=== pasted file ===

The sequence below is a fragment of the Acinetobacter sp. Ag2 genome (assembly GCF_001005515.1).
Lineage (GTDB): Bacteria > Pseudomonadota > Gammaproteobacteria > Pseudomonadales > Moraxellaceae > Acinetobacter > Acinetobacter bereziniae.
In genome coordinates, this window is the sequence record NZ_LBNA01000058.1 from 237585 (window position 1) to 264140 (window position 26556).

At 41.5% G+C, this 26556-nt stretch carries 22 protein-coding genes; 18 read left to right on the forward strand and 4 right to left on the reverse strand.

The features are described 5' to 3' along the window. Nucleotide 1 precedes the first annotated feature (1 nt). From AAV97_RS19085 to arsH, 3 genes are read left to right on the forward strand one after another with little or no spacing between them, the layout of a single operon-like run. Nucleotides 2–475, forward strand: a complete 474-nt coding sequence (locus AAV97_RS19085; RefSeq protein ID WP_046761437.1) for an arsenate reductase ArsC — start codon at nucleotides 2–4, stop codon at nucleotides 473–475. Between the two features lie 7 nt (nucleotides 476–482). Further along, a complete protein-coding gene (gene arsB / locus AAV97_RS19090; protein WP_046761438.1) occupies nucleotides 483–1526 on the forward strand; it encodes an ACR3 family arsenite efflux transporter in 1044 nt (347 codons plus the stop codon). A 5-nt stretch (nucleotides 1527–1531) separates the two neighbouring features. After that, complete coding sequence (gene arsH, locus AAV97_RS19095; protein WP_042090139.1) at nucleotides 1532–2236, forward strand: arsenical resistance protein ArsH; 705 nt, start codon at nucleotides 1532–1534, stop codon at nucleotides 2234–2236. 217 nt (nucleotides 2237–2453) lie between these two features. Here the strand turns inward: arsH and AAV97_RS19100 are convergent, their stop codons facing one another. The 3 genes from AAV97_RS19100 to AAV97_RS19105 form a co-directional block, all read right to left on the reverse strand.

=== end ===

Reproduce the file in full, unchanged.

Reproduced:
The sequence below is a fragment of the Acinetobacter sp. Ag2 genome (assembly GCF_001005515.1).
Lineage (GTDB): Bacteria > Pseudomonadota > Gammaproteobacteria > Pseudomonadales > Moraxellaceae > Acinetobacter > Acinetobacter bereziniae.
In genome coordinates, this window is the sequence record NZ_LBNA01000058.1 from 237585 (window position 1) to 264140 (window position 26556).

At 41.5% G+C, this 26556-nt stretch carries 22 protein-coding genes; 18 read left to right on the forward strand and 4 right to left on the reverse strand.

The features are described 5' to 3' along the window. Nucleotide 1 precedes the first annotated feature (1 nt). From AAV97_RS19085 to arsH, 3 genes are read left to right on the forward strand one after another with little or no spacing between them, the layout of a single operon-like run. Nucleotides 2–475, forward strand: a complete 474-nt coding sequence (locus AAV97_RS19085; RefSeq protein ID WP_046761437.1) for an arsenate reductase ArsC — start codon at nucleotides 2–4, stop codon at nucleotides 473–475. Between the two features lie 7 nt (nucleotides 476–482). Further along, a complete protein-coding gene (gene arsB / locus AAV97_RS19090; protein WP_046761438.1) occupies nucleotides 483–1526 on the forward strand; it encodes an ACR3 family arsenite efflux transporter in 1044 nt (347 codons plus the stop codon). A 5-nt stretch (nucleotides 1527–1531) separates the two neighbouring features. After that, complete coding sequence (gene arsH, locus AAV97_RS19095; protein WP_042090139.1) at nucleotides 1532–2236, forward strand: arsenical resistance protein ArsH; 705 nt, start codon at nucleotides 1532–1534, stop codon at nucleotides 2234–2236. 217 nt (nucleotides 2237–2453) lie between these two features. Here the strand turns inward: arsH and AAV97_RS19100 are convergent, their stop codons facing one another. The 3 genes from AAV97_RS19100 to AAV97_RS19105 form a co-directional block, all read right to left on the reverse strand.